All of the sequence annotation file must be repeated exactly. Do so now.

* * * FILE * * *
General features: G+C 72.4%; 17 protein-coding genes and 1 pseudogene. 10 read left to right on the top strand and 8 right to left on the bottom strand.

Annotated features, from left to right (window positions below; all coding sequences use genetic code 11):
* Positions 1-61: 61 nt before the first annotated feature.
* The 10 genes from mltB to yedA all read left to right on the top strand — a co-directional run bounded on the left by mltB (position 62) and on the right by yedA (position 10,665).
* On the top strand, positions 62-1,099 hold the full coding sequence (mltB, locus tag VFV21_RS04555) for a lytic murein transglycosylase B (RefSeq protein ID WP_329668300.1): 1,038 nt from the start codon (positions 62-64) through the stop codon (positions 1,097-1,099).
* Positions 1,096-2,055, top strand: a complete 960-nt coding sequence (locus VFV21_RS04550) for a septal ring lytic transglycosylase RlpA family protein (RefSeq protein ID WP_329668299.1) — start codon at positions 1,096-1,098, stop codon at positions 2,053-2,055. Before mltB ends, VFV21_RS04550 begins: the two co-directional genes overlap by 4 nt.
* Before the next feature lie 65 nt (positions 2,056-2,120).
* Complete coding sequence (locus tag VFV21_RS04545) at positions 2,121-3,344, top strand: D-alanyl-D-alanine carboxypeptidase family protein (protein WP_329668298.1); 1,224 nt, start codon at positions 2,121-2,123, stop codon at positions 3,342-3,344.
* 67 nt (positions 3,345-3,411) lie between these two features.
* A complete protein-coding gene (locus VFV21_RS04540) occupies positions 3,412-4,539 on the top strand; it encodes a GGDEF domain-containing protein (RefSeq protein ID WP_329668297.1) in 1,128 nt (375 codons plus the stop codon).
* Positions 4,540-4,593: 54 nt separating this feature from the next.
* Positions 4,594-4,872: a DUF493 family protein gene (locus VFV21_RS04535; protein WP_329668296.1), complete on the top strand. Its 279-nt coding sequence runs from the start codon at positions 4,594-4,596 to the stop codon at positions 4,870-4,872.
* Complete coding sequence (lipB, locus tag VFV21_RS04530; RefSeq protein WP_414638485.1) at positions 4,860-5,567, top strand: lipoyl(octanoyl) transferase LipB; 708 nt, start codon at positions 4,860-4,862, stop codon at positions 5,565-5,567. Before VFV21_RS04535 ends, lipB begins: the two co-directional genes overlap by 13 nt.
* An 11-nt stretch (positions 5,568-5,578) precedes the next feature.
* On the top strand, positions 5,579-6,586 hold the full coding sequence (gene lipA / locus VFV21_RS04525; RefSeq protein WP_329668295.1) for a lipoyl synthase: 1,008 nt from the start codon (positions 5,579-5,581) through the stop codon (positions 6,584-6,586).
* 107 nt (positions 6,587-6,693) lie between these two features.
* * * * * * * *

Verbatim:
General features: G+C 72.4%; 17 protein-coding genes and 1 pseudogene. 10 read left to right on the top strand and 8 right to left on the bottom strand.

Annotated features, from left to right (window positions below; all coding sequences use genetic code 11):
* Positions 1-61: 61 nt before the first annotated feature.
* The 10 genes from mltB to yedA all read left to right on the top strand — a co-directional run bounded on the left by mltB (position 62) and on the right by yedA (position 10,665).
* On the top strand, positions 62-1,099 hold the full coding sequence (mltB, locus tag VFV21_RS04555) for a lytic murein transglycosylase B (RefSeq protein ID WP_329668300.1): 1,038 nt from the start codon (positions 62-64) through the stop codon (positions 1,097-1,099).
* Positions 1,096-2,055, top strand: a complete 960-nt coding sequence (locus VFV21_RS04550) for a septal ring lytic transglycosylase RlpA family protein (RefSeq protein ID WP_329668299.1) — start codon at positions 1,096-1,098, stop codon at positions 2,053-2,055. Before mltB ends, VFV21_RS04550 begins: the two co-directional genes overlap by 4 nt.
* Before the next feature lie 65 nt (positions 2,056-2,120).
* Complete coding sequence (locus tag VFV21_RS04545) at positions 2,121-3,344, top strand: D-alanyl-D-alanine carboxypeptidase family protein (protein WP_329668298.1); 1,224 nt, start codon at positions 2,121-2,123, stop codon at positions 3,342-3,344.
* 67 nt (positions 3,345-3,411) lie between these two features.
* A complete protein-coding gene (locus VFV21_RS04540) occupies positions 3,412-4,539 on the top strand; it encodes a GGDEF domain-containing protein (RefSeq protein ID WP_329668297.1) in 1,128 nt (375 codons plus the stop codon).
* Positions 4,540-4,593: 54 nt separating this feature from the next.
* Positions 4,594-4,872: a DUF493 family protein gene (locus VFV21_RS04535; protein WP_329668296.1), complete on the top strand. Its 279-nt coding sequence runs from the start codon at positions 4,594-4,596 to the stop codon at positions 4,870-4,872.
* Complete coding sequence (lipB, locus tag VFV21_RS04530; RefSeq protein WP_414638485.1) at positions 4,860-5,567, top strand: lipoyl(octanoyl) transferase LipB; 708 nt, start codon at positions 4,860-4,862, stop codon at positions 5,565-5,567. Before VFV21_RS04535 ends, lipB begins: the two co-directional genes overlap by 13 nt.
* An 11-nt stretch (positions 5,568-5,578) precedes the next feature.
* On the top strand, positions 5,579-6,586 hold the full coding sequence (gene lipA / locus VFV21_RS04525; RefSeq protein WP_329668295.1) for a lipoyl synthase: 1,008 nt from the start codon (positions 5,579-5,581) through the stop codon (positions 6,584-6,586).
* 107 nt (positions 6,587-6,693) lie between these two features.